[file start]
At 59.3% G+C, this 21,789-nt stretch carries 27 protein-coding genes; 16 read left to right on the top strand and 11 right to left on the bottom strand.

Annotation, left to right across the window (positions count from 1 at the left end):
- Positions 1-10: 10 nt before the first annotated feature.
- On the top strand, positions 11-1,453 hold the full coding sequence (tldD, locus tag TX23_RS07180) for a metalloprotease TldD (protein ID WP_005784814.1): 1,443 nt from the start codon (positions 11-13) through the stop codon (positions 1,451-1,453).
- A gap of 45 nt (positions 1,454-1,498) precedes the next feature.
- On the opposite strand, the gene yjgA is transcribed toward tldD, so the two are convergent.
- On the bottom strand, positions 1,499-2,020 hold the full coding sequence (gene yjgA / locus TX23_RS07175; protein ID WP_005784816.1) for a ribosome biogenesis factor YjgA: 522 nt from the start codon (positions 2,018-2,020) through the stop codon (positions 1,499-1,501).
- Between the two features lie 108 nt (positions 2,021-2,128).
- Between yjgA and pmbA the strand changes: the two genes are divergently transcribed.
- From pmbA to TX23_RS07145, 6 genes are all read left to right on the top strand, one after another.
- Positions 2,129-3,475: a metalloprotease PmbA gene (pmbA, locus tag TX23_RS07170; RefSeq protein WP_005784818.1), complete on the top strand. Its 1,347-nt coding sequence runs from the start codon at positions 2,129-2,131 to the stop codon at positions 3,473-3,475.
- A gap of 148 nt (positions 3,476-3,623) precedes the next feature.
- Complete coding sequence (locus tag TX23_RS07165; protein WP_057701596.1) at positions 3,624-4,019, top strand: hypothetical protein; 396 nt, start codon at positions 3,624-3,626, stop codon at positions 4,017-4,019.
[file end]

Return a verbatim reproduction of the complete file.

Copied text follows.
At 59.3% G+C, this 21,789-nt stretch carries 27 protein-coding genes; 16 read left to right on the top strand and 11 right to left on the bottom strand.

Annotation, left to right across the window (positions count from 1 at the left end):
- Positions 1-10: 10 nt before the first annotated feature.
- On the top strand, positions 11-1,453 hold the full coding sequence (tldD, locus tag TX23_RS07180) for a metalloprotease TldD (protein ID WP_005784814.1): 1,443 nt from the start codon (positions 11-13) through the stop codon (positions 1,451-1,453).
- A gap of 45 nt (positions 1,454-1,498) precedes the next feature.
- On the opposite strand, the gene yjgA is transcribed toward tldD, so the two are convergent.
- On the bottom strand, positions 1,499-2,020 hold the full coding sequence (gene yjgA / locus TX23_RS07175; protein ID WP_005784816.1) for a ribosome biogenesis factor YjgA: 522 nt from the start codon (positions 2,018-2,020) through the stop codon (positions 1,499-1,501).
- Between the two features lie 108 nt (positions 2,021-2,128).
- Between yjgA and pmbA the strand changes: the two genes are divergently transcribed.
- From pmbA to TX23_RS07145, 6 genes are all read left to right on the top strand, one after another.
- Positions 2,129-3,475: a metalloprotease PmbA gene (pmbA, locus tag TX23_RS07170; RefSeq protein WP_005784818.1), complete on the top strand. Its 1,347-nt coding sequence runs from the start codon at positions 2,129-2,131 to the stop codon at positions 3,473-3,475.
- A gap of 148 nt (positions 3,476-3,623) precedes the next feature.
- Complete coding sequence (locus tag TX23_RS07165; protein WP_057701596.1) at positions 3,624-4,019, top strand: hypothetical protein; 396 nt, start codon at positions 3,624-3,626, stop codon at positions 4,017-4,019.